Lyme Disease Physician

Lyme Disease Physician

Being diagnosed for lyme disease by a physician is hard to figure out if it’s really lyme or the other 300 diseases it mimics. You can get bit by a tick that can give you lyme disease just about anywhere in the US, even for a [post_name].

Treating Chronic Lyme Disease

The bacterium that breeds in the body of ticks causes Lyme disease. This was how I got this disease. However, there is an increase in discussion amongst scientists, as to whether Lyme disease is genetic or not. Recently, they have found a genetic factor that increases the chances of people suffering from chronic arthritis. This can change the disease from an almost unnoticeable ailment to an affliction that may last for many years.

This form of arthritis develops in only, one in ten people amongst whom the disease is untreated. All of them have an inherited factor, a component on the surface of the white blood cells. This chronic arthritis usually contains the same antibiotics that cure arthritis in its initial stage. Often, these drugs are ineffective in their chronic phases.

Recently, scientists and researchers have reported these findings at Stockholm on the Fourth International Meeting on Lyme disease. Researchers are carrying out more studies on the nature of the disease. Until that period, it is important for people who suffer from Lyme disease to have early treatment and undertake preventive measures.

In short, prevention and early detection is the best way to treat this disease.

Test for Lyme Disease

Please take the time to read this 15 minute blog. It tells of how someone beat Lyme Disease and Q-fever, both contracted from the same tick bite, but Q-fever being 10 time worse than Lyme Disease. He tells of how doctors were not able to cure him and at his last hope found several natural foods that turned his health around within a week. On deaths door to a full recovery. Check out the simple ways he cured lyme disease with organic foods.

Can Lyme Disease Kill You

The mysteries of Lyme disease and its various maladies is allusive and difficult to diagnose. Because Lyme disease can manifest itself different in each person it infects, there is no hard and fast rule for a set of symptoms being cause for a blood test.

In fact, Lyme disease throws out the rule book for modern medicine. There is only one thing for certain - that nothing is certain. Each person is affected uniquely by the illness and the treatment is specific to each patient as well.

That being said, there is one thing I know, you do not have to have a bulls eye rash, a visible tick bite or flu like symptoms to have Lyme disease. It can be passed to children in the womb and they are researching whether it is sexually transmitted.

Lyme disease can also "co-infect" the patient with other tick borne illnesses simultaneously making the symptoms even more varied and wide.

First, if you are chasing a mystery illness that seems to continue progressing in intensity and increasing in variety of symptoms as doctors try to treat it, that is a strong indicator for Lyme.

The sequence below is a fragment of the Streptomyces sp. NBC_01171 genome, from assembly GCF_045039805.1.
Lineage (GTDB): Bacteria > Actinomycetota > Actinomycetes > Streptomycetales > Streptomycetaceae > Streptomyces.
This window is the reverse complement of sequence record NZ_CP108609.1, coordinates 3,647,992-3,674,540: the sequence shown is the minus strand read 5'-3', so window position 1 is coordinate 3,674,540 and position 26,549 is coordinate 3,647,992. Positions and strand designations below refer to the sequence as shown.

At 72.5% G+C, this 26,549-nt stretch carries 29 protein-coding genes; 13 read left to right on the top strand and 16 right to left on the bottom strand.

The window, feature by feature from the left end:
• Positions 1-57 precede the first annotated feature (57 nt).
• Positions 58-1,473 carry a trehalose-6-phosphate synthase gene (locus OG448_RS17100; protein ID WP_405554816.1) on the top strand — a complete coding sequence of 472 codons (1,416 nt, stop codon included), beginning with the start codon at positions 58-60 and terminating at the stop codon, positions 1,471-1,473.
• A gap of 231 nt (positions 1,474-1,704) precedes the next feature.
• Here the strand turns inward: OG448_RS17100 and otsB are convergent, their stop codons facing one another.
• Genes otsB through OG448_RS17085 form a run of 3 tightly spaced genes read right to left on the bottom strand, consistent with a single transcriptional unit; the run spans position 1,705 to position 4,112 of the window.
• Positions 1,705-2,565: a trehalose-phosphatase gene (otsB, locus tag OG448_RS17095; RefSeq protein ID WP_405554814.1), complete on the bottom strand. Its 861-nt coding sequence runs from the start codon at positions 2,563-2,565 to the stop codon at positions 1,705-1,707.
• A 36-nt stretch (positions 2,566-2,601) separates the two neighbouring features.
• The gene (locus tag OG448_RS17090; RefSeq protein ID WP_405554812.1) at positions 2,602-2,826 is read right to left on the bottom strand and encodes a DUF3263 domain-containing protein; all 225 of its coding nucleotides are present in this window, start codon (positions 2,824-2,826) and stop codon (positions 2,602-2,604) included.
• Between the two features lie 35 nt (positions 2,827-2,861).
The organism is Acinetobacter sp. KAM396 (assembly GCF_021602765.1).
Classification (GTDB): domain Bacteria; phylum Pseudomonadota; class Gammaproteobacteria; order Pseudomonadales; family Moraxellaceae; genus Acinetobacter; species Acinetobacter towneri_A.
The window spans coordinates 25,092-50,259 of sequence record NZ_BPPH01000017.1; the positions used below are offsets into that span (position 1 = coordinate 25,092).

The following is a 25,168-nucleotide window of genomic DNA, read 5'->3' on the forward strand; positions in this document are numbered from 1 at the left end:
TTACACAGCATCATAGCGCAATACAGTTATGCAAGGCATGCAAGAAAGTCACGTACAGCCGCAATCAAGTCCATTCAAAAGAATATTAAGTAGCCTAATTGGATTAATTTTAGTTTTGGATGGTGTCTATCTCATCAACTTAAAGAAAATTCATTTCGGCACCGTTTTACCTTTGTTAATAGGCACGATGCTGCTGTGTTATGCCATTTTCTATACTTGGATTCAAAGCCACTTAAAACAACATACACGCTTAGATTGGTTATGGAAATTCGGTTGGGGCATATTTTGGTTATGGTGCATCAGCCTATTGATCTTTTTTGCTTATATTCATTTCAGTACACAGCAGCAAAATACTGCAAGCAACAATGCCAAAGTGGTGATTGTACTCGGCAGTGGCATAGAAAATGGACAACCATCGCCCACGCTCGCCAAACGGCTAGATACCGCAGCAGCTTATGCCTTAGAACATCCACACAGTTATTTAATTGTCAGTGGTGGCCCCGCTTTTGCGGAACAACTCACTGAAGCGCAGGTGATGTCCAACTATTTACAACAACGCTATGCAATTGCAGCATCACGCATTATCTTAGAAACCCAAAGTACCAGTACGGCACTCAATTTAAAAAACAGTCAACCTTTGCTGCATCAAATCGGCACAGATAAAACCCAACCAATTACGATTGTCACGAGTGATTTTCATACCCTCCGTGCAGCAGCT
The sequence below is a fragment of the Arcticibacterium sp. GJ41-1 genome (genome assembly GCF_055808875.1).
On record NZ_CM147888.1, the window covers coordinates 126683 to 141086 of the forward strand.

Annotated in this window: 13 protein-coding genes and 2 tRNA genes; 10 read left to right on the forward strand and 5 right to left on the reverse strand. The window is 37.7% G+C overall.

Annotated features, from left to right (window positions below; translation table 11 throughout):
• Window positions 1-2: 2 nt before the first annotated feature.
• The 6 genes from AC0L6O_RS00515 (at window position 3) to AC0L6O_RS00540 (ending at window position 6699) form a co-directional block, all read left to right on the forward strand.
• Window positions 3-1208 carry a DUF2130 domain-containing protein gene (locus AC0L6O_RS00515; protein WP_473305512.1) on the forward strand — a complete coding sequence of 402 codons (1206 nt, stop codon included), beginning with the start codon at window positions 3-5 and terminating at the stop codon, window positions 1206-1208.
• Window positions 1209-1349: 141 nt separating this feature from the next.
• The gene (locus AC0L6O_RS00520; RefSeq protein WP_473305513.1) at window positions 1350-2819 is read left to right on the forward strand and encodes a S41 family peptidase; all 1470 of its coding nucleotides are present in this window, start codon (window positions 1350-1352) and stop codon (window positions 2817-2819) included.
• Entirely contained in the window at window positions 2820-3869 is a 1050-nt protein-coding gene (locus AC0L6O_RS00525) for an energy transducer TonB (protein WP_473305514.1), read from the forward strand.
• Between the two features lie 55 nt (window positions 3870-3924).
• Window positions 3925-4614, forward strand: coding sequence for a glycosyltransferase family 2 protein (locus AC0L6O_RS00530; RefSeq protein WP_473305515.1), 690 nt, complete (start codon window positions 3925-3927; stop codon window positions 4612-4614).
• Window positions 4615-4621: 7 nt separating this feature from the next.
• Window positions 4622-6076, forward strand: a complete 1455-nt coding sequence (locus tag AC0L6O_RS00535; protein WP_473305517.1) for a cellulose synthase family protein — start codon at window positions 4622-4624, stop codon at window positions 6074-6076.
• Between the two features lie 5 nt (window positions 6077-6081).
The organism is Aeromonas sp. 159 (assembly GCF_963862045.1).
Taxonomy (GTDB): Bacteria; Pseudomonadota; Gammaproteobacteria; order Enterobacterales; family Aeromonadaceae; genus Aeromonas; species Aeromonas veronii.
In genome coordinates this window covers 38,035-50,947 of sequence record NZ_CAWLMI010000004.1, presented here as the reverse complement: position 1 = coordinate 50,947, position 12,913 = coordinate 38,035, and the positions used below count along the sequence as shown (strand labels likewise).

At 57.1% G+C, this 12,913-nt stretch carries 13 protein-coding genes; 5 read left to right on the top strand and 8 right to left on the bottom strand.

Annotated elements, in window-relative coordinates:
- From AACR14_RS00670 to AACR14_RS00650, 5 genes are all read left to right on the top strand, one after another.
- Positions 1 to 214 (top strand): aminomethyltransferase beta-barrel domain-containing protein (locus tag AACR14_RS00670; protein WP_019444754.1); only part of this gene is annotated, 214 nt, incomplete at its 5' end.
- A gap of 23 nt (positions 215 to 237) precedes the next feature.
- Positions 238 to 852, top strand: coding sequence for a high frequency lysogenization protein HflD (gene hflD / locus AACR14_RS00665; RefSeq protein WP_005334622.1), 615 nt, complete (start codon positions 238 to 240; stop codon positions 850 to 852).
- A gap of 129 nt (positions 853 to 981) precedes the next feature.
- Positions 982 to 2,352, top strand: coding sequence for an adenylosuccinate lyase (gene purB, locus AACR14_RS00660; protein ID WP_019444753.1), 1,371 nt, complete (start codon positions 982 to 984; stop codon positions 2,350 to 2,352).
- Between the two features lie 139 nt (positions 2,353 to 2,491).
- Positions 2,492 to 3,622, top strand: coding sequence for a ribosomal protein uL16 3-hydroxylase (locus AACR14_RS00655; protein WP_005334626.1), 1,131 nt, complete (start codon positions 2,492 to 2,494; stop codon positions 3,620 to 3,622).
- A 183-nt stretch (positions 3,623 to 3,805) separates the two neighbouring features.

Second, if you are a relatively healthy person but seem to continue getting diagnosis for autoimmune disorders - even just one, could also be indicative of Lyme.

Third, multiple unrelated symptoms that occur simultaneouly can point to Lyme. Doctors would tell me my list of indicators were "impossible" to happen concurrently and from one cause, but they were. Keep after it and trust your body and your instincts.

Finally, take your body temperature every morning when you wake up for a week. Low body temperature is a huge indicator of a disease environment in your body, especially pathogenic. Lyme thrives in a low temperature body.

The following chart contains a symptom list for Lyme and its co-infections. The first time I read through it, I was shocked by the list and that it could all be caused by Lyme disease. We are all grossly uneducated about this disease and what it is capable of and what it takes to recover.

General Well-being:

  • Decreased interest in play (children)
  • Extreme fatigue, tiredness, exhaustion
  • Unexplained fevers (high or low grade)
  • Flu-like symptoms (early in the illness)
  • Symptoms seem to change, come and go
  • Low body temperature

Other Organ Problems:

  • Dysfunction of the thyroid (under or over active thyroid glands)
  • Liver inflammation
  • Bladder & Kidney problems (including bed wetting)
  • Reproduction and Sexuality

Females:

  • Unexplained menstrual pain, irregularity
  • Reproduction - miscarriage, stillbirth, premature birth, neonatal
  • Death, congenital Lyme disease
  • Extreme PMS symptoms

Males:

  • Testicular or pelvic pain

Autoimmune Disorders:

  • Acute Coronary Syndrome
  • Fibromyalgia
  • Chronic Fatigue Syndrome
  • Hashimoto's Hypothyroidism
  • Graves' Disease/Hyperthyroidism
  • Rheumatoid Arthritis
  • Krohns Disease
  • Irritable Bowel Syndrome
  • Sjogren's Syndrome
  • Parkinsons'
  • Multiple Sclerosis
  • Alzheimer's
  • Dementia
  • Lupus
  • Depression
  • Autism
  • ADHD
  • Aspergers
  • Dyslexia
  • Psychological Disorders - Obsessive Compulsive, Etc.
  • Meniere's
  • TMJ
  • Celiac
  • Addison's Disease
  • Diabetes
  • Cushing's Disease
  • Polycystic Ovary Syndrome
  • Restless Leg Syndrome
  • Schizophrenia